“Throughout this process with (Boras), I maintained that what I wanted was that we exhaust all alternatives here,” said Varitek. “I didn’t quite pull the governor off of him, so to speak, to allow him to pursue all opportunities. That was important to me. Outside of everything else, wearing this uniform has been important to me.”
That sentiment became apparent when Varitek took an extreme measure to circumvent his agent in mid-January. Negotiations with the Red Sox, said the catcher, had been going nowhere, prompting him to set up a face-to-face meeting with team owner John Henry in Atlanta.
After Henry and the catcher (a member of the Sox since 1997) met in person, the logjam broke. At that point, the two sides moved towards a deal over the next two weeks. The catcher couldn’t say with certainty whether the deal would have gotten done in the absence of the tete-a-tete, but clearly, the result was a desired one.
“I know that after the meeting, that things got started, really. There really was nothing before that,” said Varitek. “The two sides were able to get together a lot more after that. So, yeah, if my involvement aided that, I’m glad I got involved. If it had no impact, the final result is that I’m still here in this uniform.”
Now that he is back, Varitek – who reported in what appears to be robust shape to spring training – expressed that he was “extremely confident” that he would bounce back from the worst offensive year of his career. He declined to use a pair of strength-sapping illnesses in 2008 as an excuse for his struggles, suggesting instead that at times he makes his job harded with his left-handed swing (he hit .201 with a .616 OPS left-handed, compared to an impressive .284 with an .863 OPS batting right-handed).
Varitek sounded a belief that he can work with hitting coach Dave Magadan to simplify his left-handed approach so that he can better utilize his strength from the left side. As he works towards that goal, manager Terry Francona said that he would give the player time to figure out his offensive game.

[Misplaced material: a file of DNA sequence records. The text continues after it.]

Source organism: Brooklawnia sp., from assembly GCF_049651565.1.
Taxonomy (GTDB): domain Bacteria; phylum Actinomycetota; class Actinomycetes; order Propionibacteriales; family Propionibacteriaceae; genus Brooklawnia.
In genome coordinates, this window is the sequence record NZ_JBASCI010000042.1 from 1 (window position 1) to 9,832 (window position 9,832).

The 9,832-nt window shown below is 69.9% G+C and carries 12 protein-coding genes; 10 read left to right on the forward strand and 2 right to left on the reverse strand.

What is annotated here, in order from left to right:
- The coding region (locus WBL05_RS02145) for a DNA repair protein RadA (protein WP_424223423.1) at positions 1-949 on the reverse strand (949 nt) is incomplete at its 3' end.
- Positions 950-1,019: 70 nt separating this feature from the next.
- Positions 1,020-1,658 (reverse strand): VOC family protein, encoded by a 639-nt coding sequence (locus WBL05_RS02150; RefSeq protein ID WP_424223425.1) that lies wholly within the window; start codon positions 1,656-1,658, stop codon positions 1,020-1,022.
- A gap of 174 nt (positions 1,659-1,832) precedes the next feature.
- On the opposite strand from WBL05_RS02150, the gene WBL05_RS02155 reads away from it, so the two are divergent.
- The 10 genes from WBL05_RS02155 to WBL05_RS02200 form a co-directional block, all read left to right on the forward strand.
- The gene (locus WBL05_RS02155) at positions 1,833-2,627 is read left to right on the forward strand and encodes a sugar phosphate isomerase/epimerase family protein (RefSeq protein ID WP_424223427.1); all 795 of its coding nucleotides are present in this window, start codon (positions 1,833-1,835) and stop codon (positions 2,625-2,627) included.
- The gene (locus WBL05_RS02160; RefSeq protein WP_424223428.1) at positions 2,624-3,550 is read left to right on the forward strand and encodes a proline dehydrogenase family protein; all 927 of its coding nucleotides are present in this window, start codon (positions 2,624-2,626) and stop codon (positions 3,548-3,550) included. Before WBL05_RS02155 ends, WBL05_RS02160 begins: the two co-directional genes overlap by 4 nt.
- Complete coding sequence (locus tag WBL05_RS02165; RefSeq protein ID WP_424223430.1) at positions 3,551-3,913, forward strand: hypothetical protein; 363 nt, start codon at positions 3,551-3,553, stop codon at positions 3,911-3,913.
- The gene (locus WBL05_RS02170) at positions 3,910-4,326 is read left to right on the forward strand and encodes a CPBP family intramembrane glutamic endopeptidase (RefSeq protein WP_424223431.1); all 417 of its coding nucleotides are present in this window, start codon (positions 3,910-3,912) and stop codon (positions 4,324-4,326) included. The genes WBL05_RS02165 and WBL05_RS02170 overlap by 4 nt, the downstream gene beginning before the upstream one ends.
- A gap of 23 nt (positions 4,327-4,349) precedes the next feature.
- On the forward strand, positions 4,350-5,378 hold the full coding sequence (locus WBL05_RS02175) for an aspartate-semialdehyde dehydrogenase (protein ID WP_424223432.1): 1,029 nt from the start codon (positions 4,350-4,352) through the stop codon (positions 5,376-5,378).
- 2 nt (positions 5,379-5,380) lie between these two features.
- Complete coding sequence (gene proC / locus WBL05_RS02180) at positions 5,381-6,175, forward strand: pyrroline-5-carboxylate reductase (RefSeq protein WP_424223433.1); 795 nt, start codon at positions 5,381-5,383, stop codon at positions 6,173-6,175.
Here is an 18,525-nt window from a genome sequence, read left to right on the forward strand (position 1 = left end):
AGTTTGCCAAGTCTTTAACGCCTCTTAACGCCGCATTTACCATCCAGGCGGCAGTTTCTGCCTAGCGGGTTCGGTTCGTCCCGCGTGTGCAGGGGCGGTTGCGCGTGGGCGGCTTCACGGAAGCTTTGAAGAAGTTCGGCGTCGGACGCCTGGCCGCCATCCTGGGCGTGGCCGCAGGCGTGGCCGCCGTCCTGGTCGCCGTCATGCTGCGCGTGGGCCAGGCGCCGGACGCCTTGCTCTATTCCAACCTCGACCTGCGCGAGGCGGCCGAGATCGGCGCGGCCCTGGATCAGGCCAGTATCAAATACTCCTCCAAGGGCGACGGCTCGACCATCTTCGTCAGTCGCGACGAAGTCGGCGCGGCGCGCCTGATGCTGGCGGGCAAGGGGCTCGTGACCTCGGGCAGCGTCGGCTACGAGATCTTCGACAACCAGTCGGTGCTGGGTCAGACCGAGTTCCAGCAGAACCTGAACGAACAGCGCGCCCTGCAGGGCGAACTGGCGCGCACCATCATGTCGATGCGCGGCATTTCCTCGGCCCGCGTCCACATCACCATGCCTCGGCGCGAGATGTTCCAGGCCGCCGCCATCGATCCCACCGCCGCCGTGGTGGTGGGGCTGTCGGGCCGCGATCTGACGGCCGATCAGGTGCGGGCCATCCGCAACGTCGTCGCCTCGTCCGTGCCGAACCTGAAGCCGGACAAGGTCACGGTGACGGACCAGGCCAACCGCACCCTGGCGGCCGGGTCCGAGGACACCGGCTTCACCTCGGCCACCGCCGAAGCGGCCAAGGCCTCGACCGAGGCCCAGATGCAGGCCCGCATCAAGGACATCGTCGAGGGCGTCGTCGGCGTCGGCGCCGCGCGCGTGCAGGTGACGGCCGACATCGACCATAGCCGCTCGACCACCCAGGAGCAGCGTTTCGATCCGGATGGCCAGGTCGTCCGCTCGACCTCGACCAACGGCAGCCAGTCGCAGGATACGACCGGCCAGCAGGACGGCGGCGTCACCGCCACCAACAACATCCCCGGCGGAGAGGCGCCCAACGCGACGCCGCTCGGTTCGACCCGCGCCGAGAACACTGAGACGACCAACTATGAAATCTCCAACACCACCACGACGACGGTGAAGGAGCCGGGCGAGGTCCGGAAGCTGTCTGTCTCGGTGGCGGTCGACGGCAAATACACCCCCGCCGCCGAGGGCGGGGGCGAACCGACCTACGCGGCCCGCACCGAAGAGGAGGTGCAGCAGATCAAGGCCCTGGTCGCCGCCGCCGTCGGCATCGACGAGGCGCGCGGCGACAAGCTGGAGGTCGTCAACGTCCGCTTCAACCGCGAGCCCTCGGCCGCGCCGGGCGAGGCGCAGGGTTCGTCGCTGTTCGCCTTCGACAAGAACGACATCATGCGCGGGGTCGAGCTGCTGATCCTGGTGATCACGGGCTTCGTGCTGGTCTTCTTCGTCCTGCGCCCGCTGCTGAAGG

“If you're waiting for him to be hit for early in the season,” said Francona, “I wouldn't hold your breath.”
Francona – noting the fact that on the first day of spring training – declined to detail any potential role changes for his catcher. Varitek, for his part, acknowledged the possibility that there could be a changing dynamic at play, but that he could not allow it to influence his approach to the game.
“I have to play with the ability to give the manager the respect that he is the manager and he has to be able to make decisions,” said Varitek. “I’ve always functioned that way and I’m going to continue to function that way. I don’t look for that to happen. I’m not going to look over my shoulder for that to happen. I’m going to look to help this team win games.”
In the end, the opportunity to do just that, and to move closer to retiring as a member of the Red Sox, was more important than anything else to the catcher. For that reason, after a winter of uncertainty, Varitek offered nothing but satisfaction about the outcome of his foray into free agency.
He is still a member of the Red Sox. In that sense, his offseason was nothing short of a success.
“There was never any doubt in what I wanted,” he said. “I know where my heart is, and this is where I’ve always wanted to be.”
For a complete transcript of Jason Varitek’s session with the media, visit the Full Count blog.